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Pacific Storm and Surf Forecast
Updated: Thursday, May 15, 2014 9:47 PM
Buoys: Northern CA - Southern CA - Hawaii - Gulf of Alaska - Pacific Northwest
Buoy Forecast:
Northern CA - Southern CA - Hawaii - Gulf of Alaska - Pacific Northwest
Pacific Links:  Atmospheric Models - Buoy Data - Current Weather - Wave Models
Forecast Archives: Enter Here
A chronology of recent Mavericks Underground forecasts. Once you enter, just click on the HTML file forecast you want to review (e.g. 073199.html equals July 31, 1999). To view the maps that correspond to that forecast date, select the html file labeled 073199 maps.html
Swell Potential Rating = 3.0 - California & 2.5 - Hawaii
Using the 'Summer' Scale
(See Swell Category Table link at bottom of page)
Probability for presence of largest swells in near-shore waters of NCal, SCal or Hawaii.    

Issued for Week of Monday 5/12 thru Sun 5/18

Swell Potential Rating Categories
5 = Good probability for 3 or more days of Significant swell
4 = Good probability for 1-2 days of Significant swell
3 = Good probability for 3 or more days of Intermediate/Advanced swell
2 = Good probability for  1-2 days of
Intermediate/Advanced swell
1 = Good probability for 3 or more days of Impulse or Windswell
0 = Low probability for 1-2 days of Impulse or Windswell   

Modest New Zealand Swell on the Way
Another Behind - More Possible Long Term


Swell Classification Guidelines

Significant: Winter - Swell 8 ft @ 14 secs or greater (11+ ft faces) for 8+ hours (greater than double overhead).
- Head high or better.
Advanced: Winter - Swell and period combination capable of generating faces 1.5 times overhead to double overhead (7-10 ft)
Summer - Chest to head high.
Intermediate/Utility Class: Winter - Swell and period combination generating faces at head high to 1.5 times overhead (4-7 ft).
- Waist to chest high.
Impulse/Windswell: Winter - Swell and period combination generating faces up to head high (1-4 ft) or anything with a period less than 11 secs.
- up to waist high swell. Also called 'Background' swell.


Current Conditions
On Thursday
(5/15) in North and Central CA local north windswell was knee to thigh high and a bit warbled with light northwest wind and fog back in the picture. Down in Santa Cruz small southern hemi swell was producing waves at waist high and clean with clear skies. In Southern California up north surf was knee high or so and clean but week. Down south southern hemi swell was producing waves in the waist to chest high range and clean and lined up.  Hawaii's North Shore was receiving northerly windswell with waves still waist to chest high and clean. The South Shore was flat. Exposed breaks on the East Shore were also in the waist high range coming from the north and lightly chopped from easterly trades.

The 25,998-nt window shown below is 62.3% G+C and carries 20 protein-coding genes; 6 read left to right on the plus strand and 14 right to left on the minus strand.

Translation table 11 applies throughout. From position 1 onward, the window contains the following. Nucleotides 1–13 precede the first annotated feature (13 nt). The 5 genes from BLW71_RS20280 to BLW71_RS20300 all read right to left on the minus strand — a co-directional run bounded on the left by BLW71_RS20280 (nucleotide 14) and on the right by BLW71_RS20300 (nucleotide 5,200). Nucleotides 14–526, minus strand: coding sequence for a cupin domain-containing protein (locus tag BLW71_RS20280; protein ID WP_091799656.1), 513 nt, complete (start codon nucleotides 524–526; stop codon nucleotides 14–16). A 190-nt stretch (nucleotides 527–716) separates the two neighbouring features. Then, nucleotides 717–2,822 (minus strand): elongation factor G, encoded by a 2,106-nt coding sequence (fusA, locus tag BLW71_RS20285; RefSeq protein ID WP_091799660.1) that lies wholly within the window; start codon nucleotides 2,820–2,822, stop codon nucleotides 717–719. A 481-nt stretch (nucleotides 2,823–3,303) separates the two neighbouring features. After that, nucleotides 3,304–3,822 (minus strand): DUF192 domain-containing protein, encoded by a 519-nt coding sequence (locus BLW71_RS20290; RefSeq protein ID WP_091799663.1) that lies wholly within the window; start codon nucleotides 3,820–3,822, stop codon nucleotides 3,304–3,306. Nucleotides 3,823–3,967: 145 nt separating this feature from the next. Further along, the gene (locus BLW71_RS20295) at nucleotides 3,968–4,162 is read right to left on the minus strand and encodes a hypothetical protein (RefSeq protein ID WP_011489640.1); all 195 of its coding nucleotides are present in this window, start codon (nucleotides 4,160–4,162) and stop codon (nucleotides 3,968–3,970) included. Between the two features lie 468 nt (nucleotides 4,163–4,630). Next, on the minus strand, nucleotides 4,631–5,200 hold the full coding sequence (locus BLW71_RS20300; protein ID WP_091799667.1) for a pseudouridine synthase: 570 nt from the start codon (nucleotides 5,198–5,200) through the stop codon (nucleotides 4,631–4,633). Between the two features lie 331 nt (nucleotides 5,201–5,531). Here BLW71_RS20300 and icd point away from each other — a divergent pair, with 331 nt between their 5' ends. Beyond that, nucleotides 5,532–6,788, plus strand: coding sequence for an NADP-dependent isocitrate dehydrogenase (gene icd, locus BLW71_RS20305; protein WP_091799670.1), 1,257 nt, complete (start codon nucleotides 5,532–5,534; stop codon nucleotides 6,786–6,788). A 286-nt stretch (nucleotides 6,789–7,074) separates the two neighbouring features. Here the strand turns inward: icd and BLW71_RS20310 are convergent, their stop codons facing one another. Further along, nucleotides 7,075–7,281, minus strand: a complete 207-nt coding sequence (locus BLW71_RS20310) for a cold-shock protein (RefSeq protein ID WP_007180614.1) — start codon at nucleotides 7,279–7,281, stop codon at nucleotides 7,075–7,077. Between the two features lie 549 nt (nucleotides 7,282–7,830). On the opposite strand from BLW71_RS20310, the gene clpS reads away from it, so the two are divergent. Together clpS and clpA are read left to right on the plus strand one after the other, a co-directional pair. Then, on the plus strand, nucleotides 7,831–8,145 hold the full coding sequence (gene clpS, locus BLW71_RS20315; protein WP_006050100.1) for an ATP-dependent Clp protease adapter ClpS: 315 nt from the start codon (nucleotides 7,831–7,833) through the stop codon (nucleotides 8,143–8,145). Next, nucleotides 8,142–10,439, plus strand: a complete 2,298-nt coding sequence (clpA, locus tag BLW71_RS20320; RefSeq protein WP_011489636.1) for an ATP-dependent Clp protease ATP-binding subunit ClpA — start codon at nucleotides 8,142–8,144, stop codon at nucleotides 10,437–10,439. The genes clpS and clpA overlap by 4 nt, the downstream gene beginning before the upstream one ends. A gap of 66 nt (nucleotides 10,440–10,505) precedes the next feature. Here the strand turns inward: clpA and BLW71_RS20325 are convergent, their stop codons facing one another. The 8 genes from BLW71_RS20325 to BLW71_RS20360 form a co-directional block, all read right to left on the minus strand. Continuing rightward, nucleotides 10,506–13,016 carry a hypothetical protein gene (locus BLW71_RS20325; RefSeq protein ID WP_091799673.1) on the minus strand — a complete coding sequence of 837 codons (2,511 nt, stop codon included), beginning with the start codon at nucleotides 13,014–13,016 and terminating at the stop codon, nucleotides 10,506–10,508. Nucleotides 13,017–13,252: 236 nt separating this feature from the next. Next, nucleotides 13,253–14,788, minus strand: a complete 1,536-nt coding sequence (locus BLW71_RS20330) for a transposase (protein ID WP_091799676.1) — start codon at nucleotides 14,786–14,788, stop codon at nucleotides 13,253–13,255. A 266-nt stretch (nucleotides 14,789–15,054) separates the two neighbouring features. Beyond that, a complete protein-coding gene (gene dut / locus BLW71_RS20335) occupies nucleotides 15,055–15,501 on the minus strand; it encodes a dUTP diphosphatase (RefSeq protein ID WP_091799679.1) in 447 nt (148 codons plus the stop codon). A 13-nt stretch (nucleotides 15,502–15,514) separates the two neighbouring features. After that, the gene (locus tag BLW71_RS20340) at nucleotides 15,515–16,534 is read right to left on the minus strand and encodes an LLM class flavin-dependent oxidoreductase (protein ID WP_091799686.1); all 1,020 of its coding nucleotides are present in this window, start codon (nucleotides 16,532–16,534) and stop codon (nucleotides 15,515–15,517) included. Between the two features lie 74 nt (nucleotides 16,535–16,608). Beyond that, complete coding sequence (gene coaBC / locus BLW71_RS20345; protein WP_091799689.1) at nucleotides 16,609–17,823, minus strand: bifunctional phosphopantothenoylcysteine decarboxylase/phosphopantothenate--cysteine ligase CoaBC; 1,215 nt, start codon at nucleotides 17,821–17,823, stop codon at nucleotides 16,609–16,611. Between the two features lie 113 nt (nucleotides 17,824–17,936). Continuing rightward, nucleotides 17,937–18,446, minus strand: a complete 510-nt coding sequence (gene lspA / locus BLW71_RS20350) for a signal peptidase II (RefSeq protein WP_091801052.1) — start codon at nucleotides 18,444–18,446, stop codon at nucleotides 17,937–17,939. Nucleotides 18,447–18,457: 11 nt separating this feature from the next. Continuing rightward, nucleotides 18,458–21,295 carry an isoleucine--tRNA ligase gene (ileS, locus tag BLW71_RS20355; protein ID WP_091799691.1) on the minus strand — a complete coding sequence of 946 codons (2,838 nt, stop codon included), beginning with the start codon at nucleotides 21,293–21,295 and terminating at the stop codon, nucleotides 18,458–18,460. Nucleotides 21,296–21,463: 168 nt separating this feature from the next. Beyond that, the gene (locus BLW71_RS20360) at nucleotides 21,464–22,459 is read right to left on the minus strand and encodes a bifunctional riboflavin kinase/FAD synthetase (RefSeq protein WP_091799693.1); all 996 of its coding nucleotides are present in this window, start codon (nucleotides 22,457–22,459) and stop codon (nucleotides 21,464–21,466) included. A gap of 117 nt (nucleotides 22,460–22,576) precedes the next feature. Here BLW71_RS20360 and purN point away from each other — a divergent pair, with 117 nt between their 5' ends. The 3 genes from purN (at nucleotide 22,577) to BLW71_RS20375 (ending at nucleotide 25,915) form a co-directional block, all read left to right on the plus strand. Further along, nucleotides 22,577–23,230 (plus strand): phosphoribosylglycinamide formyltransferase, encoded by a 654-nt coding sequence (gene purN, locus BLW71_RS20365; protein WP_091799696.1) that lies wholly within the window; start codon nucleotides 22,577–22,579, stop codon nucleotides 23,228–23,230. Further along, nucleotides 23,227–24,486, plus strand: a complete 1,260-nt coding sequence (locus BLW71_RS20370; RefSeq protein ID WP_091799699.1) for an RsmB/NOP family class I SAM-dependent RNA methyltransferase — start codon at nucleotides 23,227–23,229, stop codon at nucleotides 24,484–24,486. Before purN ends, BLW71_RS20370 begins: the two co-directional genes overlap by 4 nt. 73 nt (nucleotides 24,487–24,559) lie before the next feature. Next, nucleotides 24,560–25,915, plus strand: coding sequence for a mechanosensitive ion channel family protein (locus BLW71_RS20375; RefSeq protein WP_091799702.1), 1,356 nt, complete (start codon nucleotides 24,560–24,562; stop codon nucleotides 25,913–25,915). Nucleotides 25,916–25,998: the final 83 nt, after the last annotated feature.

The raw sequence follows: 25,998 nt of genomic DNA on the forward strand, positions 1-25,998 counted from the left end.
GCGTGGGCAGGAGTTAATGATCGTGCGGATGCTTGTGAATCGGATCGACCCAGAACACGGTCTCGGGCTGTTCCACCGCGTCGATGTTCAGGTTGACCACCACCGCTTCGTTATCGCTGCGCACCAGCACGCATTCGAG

See QuikCASTs for the 5 day surf overview or read below for the detailed view.

Meteorological Overview
No swell producing fetch is occurring or forecast for the North Pacific other than local windswell.  Down south swell from a a small system that developed in the Southeast Pacific on Tues (5/6) with 28 ft seas mainly targeting Chile and Peru was pushing into California but fading. A tiny gale tracked through the Central South Pacific on Thurs-Fri (5/9) with 36 ft seas aimed northeast setting up small background swell for all of CA, arriving in SCal on Sat (5/17). And a broader system developed east of New Zealand Thurs-Sun (5/11) with 32 ft seas pushing decently  to the northeast.  Swell arriving in HI on Fri (5/16) and CA on Sun-Mon (5/19). Yet another gale developed south of New Zealand early Wed (5/14) with seas to 39 ft aimed east then quickly faded. More small swell for Tahiti, Hawaii (Wed 5/21) and the US West Coast (Sat 5/24). And maybe another small system is projected under New Zealand on Sun (5/18) with 40 ft seas aimed east.  Another for the same area Tues (5/20) with 38 ft seas and yet a third on Thurs (5/22) with 40 ft seas. All to push east and be small in coverage. Lot's of background swell for Hawaii over to the mainland, but nothing more size-wise unless you head to the South Pacific.  

Details below...

Current marine weather and wave analysis.cgius forecast conditions for the next 72 hours

North Pacific